There’s no question the outlook for solar power in America is incredibly bright, but if a new forecast holds true, we all may need a new pair of sunglasses.
PV Plants Map USA 2012, a new analysis from PV Insider, reveals a staggering 23 gigawatts (GW) of current and potential utility-scale photovoltaic solar (PV) capacity across the United States. By listing the location, developer, size, and power purchaser of each project, this analysis represents a clear route toward America’s clean energy future.
The map details over 200 utility-scale PV solar plants currently operating, under construction, or planned for construction, and was commissioned as part of an overall effort for solar developers to optimize performance and drive down the levelized cost of energy.
Utility-Scale Solar PV Power Plants in Operation
Currently, 46 utility-scale PV plants are in operation across 13 states, totaling 865 megawatts (MW). California leads the way, with nine plants generating 185 MW, but Arizona and New Mexico follow close behind, with 7 plants generating 135 MW and 7 plants generating 125 MW, respectively.
Utility-Scale Solar PV Power Plants Under Construction
When the capacity of utility-scale solar PV plants under construction is added to the total, America’s solar capacity vaults up by an order of magnitude. 28 plants are under construction across 10 states, and will generate 2.9 GW (2,900 MW) once all are operational (most are expected to come online by 2014). California represents an overwhelming amount of this new capacity, with 12 plants representing 2.2 GW of new capacity.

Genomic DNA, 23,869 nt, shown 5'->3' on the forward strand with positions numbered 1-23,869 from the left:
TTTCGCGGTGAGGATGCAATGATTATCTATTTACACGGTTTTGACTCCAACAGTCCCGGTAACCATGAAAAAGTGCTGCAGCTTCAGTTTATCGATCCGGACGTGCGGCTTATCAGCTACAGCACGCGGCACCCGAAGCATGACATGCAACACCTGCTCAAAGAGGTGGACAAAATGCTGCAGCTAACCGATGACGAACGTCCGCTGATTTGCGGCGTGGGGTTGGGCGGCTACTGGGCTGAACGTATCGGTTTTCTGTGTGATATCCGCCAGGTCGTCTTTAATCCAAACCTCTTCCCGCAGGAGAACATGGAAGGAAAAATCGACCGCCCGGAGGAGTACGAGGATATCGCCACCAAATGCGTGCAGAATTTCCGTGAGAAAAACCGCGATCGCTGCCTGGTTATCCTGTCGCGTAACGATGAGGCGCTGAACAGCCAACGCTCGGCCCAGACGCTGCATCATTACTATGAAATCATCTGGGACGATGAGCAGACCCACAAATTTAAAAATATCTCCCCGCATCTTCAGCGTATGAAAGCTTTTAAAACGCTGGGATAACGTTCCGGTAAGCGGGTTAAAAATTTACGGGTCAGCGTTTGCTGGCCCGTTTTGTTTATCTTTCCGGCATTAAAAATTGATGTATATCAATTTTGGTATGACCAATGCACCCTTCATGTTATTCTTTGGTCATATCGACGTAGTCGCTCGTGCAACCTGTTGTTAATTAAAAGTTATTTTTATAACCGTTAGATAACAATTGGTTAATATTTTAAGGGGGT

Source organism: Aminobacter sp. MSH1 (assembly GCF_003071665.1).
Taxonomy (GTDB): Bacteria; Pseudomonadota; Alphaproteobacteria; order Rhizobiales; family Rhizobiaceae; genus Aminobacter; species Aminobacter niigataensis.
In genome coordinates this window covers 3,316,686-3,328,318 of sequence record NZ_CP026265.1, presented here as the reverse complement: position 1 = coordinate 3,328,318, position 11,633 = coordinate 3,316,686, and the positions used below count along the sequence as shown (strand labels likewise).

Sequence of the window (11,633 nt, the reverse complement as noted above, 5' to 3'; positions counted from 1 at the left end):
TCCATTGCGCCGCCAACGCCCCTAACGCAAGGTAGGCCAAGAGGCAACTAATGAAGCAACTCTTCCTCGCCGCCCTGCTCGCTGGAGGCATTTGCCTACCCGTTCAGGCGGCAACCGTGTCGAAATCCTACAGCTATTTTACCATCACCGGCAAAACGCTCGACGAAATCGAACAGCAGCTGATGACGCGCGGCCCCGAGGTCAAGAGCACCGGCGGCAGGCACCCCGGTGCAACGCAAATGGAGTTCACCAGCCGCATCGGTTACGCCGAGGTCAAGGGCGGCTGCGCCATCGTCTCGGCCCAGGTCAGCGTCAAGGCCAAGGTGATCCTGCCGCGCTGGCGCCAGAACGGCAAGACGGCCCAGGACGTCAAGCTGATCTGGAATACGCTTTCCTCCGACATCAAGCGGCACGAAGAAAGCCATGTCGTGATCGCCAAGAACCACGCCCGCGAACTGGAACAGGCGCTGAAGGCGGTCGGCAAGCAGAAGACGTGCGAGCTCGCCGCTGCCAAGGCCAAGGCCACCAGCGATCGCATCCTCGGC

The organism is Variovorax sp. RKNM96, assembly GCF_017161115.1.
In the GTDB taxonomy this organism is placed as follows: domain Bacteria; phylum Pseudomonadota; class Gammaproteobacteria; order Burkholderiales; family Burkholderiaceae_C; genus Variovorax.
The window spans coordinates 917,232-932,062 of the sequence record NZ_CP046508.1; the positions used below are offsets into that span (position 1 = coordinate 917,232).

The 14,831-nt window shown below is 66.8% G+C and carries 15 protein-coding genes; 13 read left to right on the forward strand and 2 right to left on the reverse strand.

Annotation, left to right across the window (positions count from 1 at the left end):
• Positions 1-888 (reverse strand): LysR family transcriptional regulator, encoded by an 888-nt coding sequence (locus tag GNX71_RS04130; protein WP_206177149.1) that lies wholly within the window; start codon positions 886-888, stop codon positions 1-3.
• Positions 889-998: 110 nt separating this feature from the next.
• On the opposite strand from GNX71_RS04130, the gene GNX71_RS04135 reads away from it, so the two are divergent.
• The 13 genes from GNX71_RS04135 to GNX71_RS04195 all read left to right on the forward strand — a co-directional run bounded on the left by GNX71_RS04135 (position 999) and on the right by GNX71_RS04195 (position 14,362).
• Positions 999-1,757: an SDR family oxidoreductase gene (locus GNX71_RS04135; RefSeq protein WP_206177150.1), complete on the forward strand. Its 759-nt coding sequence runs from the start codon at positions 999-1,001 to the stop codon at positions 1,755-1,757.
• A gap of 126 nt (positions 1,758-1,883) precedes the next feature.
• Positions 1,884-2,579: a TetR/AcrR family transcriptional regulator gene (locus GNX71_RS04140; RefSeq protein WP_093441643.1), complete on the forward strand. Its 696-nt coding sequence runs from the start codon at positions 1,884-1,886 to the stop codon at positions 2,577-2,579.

Utility-Scale Solar PV Power Plants Under Development
However, the total amount of utility-scale PV in the development pipeline is the truly outstanding aspect of this analysis. 120 plants representing 19.2 GW are being developed across 21 states. Once again, California leads the way with 62 plants totaling 11.6 GW of capacity. Nevada may build 14 plants totaling 2.7 GW of capacity, and Arizona could be home to 10 new plants totaling 1.3 GW of capacity.
Of course, some of these plants won’t make it to the operational phase, but what if they did? The Solar Energy Industries Association’s Q1 2012 market report found 4.9 GW of cumulative installed solar electric capacity across the country – including all solar PV and concentrating solar power (CSP) facilities and small-scale installations.
A recent analysis forecasts that if the overall US solar industry simply maintains its 2012 rate of new installations, America would have 17.7 GW installed solar by the end of 2015.
It’s naïve to think skittish investors, regulatory and transmission shortfalls, or local environmental concerns won’t waylay the full list of utility-scale PV plants currently in development. But for every new plant that goes online, utilities lower the cost of generating electricity, reduce emissions, and decrease utility bill variability.
For those goals alone, the PV Insider map should stand out as an action list of solar projects to support through advocacy and investment.
Image Credit: PV solar panels via Shutterstock
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